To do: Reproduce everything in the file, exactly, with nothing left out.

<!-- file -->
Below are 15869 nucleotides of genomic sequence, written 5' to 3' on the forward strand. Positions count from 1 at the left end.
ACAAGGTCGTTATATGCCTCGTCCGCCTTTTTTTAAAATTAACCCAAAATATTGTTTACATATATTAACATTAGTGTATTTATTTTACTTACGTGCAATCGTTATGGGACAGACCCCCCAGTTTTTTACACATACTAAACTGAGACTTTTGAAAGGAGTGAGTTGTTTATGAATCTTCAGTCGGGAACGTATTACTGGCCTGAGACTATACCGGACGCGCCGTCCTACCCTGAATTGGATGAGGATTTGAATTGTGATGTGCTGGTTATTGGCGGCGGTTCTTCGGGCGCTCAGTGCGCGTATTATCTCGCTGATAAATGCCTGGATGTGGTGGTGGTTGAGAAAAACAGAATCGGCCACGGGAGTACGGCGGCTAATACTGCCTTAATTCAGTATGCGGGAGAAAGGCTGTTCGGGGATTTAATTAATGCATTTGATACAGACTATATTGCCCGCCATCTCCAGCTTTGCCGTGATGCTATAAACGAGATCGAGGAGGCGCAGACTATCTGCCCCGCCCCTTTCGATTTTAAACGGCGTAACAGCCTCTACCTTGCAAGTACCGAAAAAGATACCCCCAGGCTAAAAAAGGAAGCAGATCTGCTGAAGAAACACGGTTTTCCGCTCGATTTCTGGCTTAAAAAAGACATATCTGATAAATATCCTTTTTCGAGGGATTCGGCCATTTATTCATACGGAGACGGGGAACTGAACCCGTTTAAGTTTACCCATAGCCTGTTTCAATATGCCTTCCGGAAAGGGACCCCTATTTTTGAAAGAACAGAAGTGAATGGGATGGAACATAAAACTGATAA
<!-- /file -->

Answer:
Below are 15869 nucleotides of genomic sequence, written 5' to 3' on the forward strand. Positions count from 1 at the left end.
ACAAGGTCGTTATATGCCTCGTCCGCCTTTTTTTAAAATTAACCCAAAATATTGTTTACATATATTAACATTAGTGTATTTATTTTACTTACGTGCAATCGTTATGGGACAGACCCCCCAGTTTTTTACACATACTAAACTGAGACTTTTGAAAGGAGTGAGTTGTTTATGAATCTTCAGTCGGGAACGTATTACTGGCCTGAGACTATACCGGACGCGCCGTCCTACCCTGAATTGGATGAGGATTTGAATTGTGATGTGCTGGTTATTGGCGGCGGTTCTTCGGGCGCTCAGTGCGCGTATTATCTCGCTGATAAATGCCTGGATGTGGTGGTGGTTGAGAAAAACAGAATCGGCCACGGGAGTACGGCGGCTAATACTGCCTTAATTCAGTATGCGGGAGAAAGGCTGTTCGGGGATTTAATTAATGCATTTGATACAGACTATATTGCCCGCCATCTCCAGCTTTGCCGTGATGCTATAAACGAGATCGAGGAGGCGCAGACTATCTGCCCCGCCCCTTTCGATTTTAAACGGCGTAACAGCCTCTACCTTGCAAGTACCGAAAAAGATACCCCCAGGCTAAAAAAGGAAGCAGATCTGCTGAAGAAACACGGTTTTCCGCTCGATTTCTGGCTTAAAAAAGACATATCTGATAAATATCCTTTTTCGAGGGATTCGGCCATTTATTCATACGGAGACGGGGAACTGAACCCGTTTAAGTTTACCCATAGCCTGTTTCAATATGCCTTCCGGAAAGGGACCCCTATTTTTGAAAGAACAGAAGTGAATGGGATGGAACATAAAACTGATAA